Mayo Clinic Connect
‘I was born with a hole in my heart and have had 2 surgeries. One to fix hole and the other a valve replacement. I’ve been recently told the I have a thoracic aneurysm and possibly will need more surgery.. Anyone gone th ru this before?’?
Hi Drew, I am so happy that the aneurysm is stable. This can continue as just a stable abnormality for the rest of your life. I am sure your cardio is continuing to monitor the situation and will advise you as to what changes in lifestyle might be advisable. The cardio might also suggest medications; last year my cardio placed me on metoprolol, half tablet, to reduce any pressure on the aneurysm to help keep it stable.
Continue to enjoy your life; don't worry about something you can't change. The bicuspid valve might have been a contributing factor to your situation and that formed early in vitro. Nothing you could have done to change that so don't blame yourself for anything.
I wish you continued good health.
Jump to this post
Just wanted to say thank you so much for your support inspiration and kindness . He told me could be decades if ever since small and stable. No treatment given yet and tbd in another year when I see him. Hope I have the strength to wait that long even though I feel good. Hope your doing well too.
I didn't know that an aortic aneurysm could be caused by low blood pressure? Mine is most likely caused because of an bicuspid valve.
Recently found out mine was caused by bicuspid too , what symptoms did you have – mine has been life long on and off palpitations- random
what is bicuspid?
The typical Heart Valve has 3 (Tri) Leaflets to the Valve. Bicuspid, has 2 (Bi) Leaflets to the Valve. The Leaflets flap open and closed with the pulsing for the heart. The Heart is a Pump. When it contracts, it forces blood to move thru the body. The Valves keep the blood from rushing backwards into the Heart in the case of an Aortic Valve. One in a 100 people have the condition of Bicuspid Aortic Heart Valve, so just 1% of the population which seems small, but that a lot of people when your population is 300 million. Still an exclusive club!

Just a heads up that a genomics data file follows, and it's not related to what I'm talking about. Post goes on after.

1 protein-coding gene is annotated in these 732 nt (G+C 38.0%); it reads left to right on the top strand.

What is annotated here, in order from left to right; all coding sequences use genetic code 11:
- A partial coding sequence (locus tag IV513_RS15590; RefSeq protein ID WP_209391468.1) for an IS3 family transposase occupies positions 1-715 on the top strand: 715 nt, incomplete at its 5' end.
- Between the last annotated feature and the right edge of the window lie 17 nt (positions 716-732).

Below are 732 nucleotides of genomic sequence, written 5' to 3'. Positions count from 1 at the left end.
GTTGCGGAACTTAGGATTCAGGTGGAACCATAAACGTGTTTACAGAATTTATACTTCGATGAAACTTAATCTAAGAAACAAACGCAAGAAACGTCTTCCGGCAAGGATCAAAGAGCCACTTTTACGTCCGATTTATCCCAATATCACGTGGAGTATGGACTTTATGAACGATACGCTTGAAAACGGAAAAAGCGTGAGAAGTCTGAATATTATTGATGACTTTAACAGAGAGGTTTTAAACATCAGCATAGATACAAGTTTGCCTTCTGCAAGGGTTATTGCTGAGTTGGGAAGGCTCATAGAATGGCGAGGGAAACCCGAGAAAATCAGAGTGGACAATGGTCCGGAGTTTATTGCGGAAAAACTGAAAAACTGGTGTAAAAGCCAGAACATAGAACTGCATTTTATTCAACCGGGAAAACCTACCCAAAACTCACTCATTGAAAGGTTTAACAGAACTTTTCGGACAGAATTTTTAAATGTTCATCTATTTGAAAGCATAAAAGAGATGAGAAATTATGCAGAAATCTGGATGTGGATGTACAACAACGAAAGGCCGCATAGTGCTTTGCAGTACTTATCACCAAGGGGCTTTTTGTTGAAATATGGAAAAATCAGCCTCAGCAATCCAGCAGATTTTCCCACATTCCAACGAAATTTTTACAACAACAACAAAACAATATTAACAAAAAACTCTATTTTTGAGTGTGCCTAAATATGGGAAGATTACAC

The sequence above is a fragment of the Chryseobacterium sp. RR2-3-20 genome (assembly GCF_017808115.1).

The Bicuspid Valve having just 2 Leaflets wears out much sooner than the Tricuspid Valve. The two leaflets become calcified and stiff and will fail to open and close all the way. They call this Aortic Stenosis. I had all this. Lost energy, couldn't hike on the trails. Had the Valve replaced with a Man Made On-X valve and all is better for the rest of my life.
Hope this helps!
All the best to you!
I am glad you regained your energy and it was successful! Great explanation!
Thank you so much for your explanation. I also have the bicuspid valve and the aneurysm to go along with it. Mine is at a 4.6 and I am screened yearly. Last August it was stable from the year before, so I was happy about that. So far the valve is working fine. My son, who is 38 has the same thing. His is at a 4.2.Neither of us dwell on this or even think about it that often. We just try to live life to the fullest and what will be will be. It is comforting to know that others are in our same situation. Best of everything to all of you dealing with this.
Thanks! I enjoy sharing my experience to help others out. Some of my surgeries have been thus far the most difficult event to recover from in my entire life.
My Bicuspid Aortic Valve made it 52 years then that was it, had to be replaced(Valve replaced in 2018). I had the Aortic Aneurysm in 2005 and even then, they knew the Aortic Valve was degrading, but the procedure for the Aneurysm Repair was so long that keeping me on the bypass machine any longer was too risky so they had to leave it alone. If you can replace the valve early in the lifespan, they will use a Man Made valve that will last the rest of your life whereas the Cow or Pig Valves are usually rated for 10-12 years. Glad you and your Son are aware of your conditions and monitor it. Some folks don't even know they have the conditions.
All the best.